Discussion  pp. 256-262


By Jonathan P. Thomas

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Chapter 7 takes further the ideas of Morris and Shin (1998) in that it allows for more natural Brownian-motion representation of fundamentals. In addition the chapter assumes that the information of market participants about the true value of the fundamental is distributed according to a normal distribution about the true value, as opposed to a uniform distribution in the earlier paper. This allows the authors to tell a dynamic story about when a currency attack might occur, and also to examine what happens when the nature of the differential private information is varied. The results remain startling: a tiny departure from common knowledge entirely eliminates the multiplicity of equilibria. This work represents a major challenge to the traditional multiple-equilibrium models of currency attacks, most notably associated with Obstfeld (1986, for example). Of course the insights here are also applicable to other market situations with similar multiple-equilibrium properties, such as bank-run models.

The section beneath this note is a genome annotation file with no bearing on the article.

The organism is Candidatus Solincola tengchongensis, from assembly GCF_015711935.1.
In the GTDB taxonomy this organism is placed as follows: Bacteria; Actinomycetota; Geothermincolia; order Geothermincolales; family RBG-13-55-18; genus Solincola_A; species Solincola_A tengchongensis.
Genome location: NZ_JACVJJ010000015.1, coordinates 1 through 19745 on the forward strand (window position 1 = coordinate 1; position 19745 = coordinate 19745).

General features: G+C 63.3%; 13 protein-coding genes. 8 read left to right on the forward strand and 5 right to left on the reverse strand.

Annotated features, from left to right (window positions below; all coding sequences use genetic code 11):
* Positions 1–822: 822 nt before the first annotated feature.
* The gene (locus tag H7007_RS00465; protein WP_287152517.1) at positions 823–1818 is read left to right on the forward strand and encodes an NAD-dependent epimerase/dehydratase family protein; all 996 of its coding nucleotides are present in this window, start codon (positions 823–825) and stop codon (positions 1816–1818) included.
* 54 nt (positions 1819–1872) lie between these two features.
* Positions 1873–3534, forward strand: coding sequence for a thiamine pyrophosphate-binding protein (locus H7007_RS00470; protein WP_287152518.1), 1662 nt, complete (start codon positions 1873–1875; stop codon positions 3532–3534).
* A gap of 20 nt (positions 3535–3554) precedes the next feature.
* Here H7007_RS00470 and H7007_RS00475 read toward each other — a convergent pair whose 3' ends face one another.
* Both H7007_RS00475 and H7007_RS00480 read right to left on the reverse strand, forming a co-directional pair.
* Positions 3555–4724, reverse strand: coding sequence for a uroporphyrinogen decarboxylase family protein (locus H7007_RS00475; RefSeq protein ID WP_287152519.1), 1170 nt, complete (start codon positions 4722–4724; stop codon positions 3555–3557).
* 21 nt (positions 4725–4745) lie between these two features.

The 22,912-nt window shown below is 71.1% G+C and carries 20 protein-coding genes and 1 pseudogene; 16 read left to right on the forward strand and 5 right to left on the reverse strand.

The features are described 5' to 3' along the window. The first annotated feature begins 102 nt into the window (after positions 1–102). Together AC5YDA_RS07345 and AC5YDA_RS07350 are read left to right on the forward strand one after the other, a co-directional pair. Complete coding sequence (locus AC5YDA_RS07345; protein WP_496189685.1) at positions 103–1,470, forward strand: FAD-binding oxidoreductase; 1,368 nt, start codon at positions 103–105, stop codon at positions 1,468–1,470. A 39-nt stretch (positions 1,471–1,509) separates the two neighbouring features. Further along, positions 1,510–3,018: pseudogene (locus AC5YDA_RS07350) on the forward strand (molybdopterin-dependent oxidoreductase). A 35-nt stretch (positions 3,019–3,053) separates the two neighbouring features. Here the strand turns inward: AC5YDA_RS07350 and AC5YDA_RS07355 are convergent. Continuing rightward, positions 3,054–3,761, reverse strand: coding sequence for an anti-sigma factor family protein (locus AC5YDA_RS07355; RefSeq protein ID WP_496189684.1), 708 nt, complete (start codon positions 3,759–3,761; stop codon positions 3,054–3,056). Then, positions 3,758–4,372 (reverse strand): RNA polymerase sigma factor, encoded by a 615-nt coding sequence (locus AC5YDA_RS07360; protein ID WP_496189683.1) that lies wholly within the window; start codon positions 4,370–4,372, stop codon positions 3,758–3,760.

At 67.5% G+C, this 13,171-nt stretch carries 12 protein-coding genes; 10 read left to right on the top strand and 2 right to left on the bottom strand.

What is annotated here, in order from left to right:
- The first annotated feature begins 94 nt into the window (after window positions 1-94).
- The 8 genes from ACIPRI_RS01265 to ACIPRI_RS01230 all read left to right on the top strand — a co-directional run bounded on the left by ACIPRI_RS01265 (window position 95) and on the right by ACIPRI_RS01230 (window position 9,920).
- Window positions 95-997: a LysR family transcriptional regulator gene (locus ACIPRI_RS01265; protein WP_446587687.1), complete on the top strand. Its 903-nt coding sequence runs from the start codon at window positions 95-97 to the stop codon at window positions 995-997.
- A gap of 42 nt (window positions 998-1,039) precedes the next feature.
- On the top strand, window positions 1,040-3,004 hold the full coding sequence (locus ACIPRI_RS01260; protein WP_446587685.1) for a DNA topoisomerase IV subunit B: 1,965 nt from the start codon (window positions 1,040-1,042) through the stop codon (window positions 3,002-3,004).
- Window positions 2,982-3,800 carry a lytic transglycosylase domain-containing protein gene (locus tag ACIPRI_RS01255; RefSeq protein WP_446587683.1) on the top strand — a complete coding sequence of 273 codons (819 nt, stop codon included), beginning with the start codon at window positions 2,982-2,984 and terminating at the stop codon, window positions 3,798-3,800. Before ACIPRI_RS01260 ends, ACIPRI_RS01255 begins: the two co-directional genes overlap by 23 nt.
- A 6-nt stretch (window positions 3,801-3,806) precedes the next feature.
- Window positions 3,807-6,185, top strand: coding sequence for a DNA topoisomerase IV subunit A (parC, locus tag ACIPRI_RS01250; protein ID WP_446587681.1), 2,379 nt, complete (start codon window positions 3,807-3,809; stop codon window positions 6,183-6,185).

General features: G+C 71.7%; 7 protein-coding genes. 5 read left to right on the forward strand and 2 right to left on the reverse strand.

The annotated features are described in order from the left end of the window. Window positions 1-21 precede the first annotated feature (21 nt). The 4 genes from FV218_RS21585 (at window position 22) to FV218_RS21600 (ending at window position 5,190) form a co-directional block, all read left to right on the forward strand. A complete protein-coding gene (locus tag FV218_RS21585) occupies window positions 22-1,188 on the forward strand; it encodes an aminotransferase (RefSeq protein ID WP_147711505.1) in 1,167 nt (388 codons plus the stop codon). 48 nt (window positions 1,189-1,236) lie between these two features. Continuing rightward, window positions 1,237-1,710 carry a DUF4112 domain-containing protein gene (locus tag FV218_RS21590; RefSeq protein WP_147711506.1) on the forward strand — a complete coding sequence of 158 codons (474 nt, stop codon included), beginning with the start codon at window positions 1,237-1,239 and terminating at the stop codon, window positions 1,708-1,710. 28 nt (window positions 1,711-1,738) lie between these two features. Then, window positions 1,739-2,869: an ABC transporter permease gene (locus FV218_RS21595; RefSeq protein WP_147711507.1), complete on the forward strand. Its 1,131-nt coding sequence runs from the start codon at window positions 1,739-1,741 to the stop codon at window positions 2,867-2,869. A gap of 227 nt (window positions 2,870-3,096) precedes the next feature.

The arguments of the chapter, however, are technical and it is difficult to get a clear idea of why a small departure from common knowledge about the fundamental can lead to such a radical change in the set of equilibria. So I will start by attempting an overview of the argument, before discussing the extent to which I think these insights are important.